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Wednesday, August 25, 2010
$500,000. No strings attached. What would you do with it?
For Elyn Saks, recipient of a 2009 MacArthur Foundation “genius grant,” the answer was simple. Of course, before arriving at that answer, Saks, like anyone in her position, had some fleeting thoughts about burning through the money herself.
“I could go to the French Riviera and live drinking wine and eating wonderful cheese for a few years,” she once thought to herself. “But I wanted to do something useful.”
So instead of indulging in summer soirées on the Mediterranean, Saks, the Orrin B. Evans Professor of Law, Psychology, and Psychiatry and the Behavioral Sciences, used some of the money to found a center on mental health policy that she hopes will become the best of its kind.
And so the Saks Institute for Mental Health Law, Policy, and Ethics was born.
The Saks Institute will spotlight one important mental health issue per academic year. For 2010-11, it will focus its attention on the use of mechanical restraints in psychiatric hospitals.
Each fall, one or more experts on that year’s topic will give a Distinguished Lecture. In the spring, the Institute will host a Symposium at which Saks hopes model laws and policy recommendations can be developed. Cambridge University Press has expressed interest in publishing each year’s proceedings.
While headquartered at USC Law, the Saks Institute is a collaborative effort that includes faculty members across seven USC departments: law, psychiatry, psychology, social work, gerontology, philosophy and engineering. Future topics may include coercion in psychiatric research, mental illness and veterans, and the criminalization of mental illness, among others.
“I’m very, very interested in these issues,” Saks said. “The idea of having a whole group of people study and work together on an important project is great for me and I think it will be good for the field.”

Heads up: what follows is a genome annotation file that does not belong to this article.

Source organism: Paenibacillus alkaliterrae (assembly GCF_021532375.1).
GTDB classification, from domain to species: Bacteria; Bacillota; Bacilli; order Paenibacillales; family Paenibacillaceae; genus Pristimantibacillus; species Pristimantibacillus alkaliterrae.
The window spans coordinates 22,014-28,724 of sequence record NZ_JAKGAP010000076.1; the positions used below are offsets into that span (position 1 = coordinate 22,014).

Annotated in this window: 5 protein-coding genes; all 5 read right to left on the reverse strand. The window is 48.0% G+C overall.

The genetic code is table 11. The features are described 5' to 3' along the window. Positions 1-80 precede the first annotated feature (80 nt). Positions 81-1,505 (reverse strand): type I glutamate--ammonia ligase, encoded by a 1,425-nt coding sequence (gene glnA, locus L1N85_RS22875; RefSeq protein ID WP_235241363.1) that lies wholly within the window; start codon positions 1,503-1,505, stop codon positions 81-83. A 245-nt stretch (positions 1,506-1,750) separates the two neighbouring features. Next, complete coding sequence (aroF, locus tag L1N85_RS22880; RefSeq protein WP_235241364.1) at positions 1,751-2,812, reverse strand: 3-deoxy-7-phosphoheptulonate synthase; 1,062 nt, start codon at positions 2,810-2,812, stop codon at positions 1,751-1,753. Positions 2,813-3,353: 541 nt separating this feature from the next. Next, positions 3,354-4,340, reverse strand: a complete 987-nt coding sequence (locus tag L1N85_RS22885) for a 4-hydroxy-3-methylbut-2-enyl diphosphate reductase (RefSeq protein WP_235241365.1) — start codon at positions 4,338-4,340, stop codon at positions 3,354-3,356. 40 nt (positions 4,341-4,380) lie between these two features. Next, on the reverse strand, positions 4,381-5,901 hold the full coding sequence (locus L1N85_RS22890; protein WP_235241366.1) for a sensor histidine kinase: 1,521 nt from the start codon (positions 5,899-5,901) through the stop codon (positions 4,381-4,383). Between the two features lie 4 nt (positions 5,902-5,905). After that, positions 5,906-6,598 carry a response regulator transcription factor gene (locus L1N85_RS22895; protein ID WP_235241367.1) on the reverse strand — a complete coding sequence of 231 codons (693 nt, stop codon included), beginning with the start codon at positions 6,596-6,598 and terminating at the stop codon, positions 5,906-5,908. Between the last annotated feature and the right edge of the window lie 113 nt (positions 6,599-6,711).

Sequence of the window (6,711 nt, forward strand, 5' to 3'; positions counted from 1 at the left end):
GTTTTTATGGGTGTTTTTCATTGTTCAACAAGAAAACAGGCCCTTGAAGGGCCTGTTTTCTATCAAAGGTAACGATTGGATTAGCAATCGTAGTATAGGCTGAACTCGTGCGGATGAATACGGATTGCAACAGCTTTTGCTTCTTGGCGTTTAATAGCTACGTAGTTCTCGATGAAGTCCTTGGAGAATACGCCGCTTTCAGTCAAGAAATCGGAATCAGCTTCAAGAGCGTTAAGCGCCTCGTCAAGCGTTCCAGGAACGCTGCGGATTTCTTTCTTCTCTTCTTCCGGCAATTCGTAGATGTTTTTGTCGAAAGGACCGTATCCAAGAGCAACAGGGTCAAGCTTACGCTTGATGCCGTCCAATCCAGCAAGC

Saks has already assembled a who’s who among mental health experts to serve on the Institute’s external board, including Oliver Sacks, Kitty Dukakis and Nobel Laureate Eric Kandel.
“It’s a great external board and I’m very excited about that,” Saks said.
Five or six USC Law students each year will also play an active role with the Institute. Along with students from other participating disciplines at USC, these students will conduct the background research necessary to frame the study of that year’s topic.
Research may include everything from reviewing literature, to case-studying specific organizations, to analyzing relevant laws and statutes, to doing comparative study of other countries. Students affiliated with the Institute will receive the title of “USC Law and Mental Health Scholar.” They will also receive a stipend and there is the potential for their work to be published.
Saks has seen the impact that similar mental health organizations around the country have had, including Syracuse University’s Burton Blatt Institute, the University of Miami’s Therapeutic Jurisprudence Center and The Carter Center Mental Health Task Force, and she believes the Saks Institute’s wide focus and unique format can make it a leader in the field.
“I hope it will become the ‘go-to’ organization for certain mental health law and ethical issues for other people around the country,” she said.
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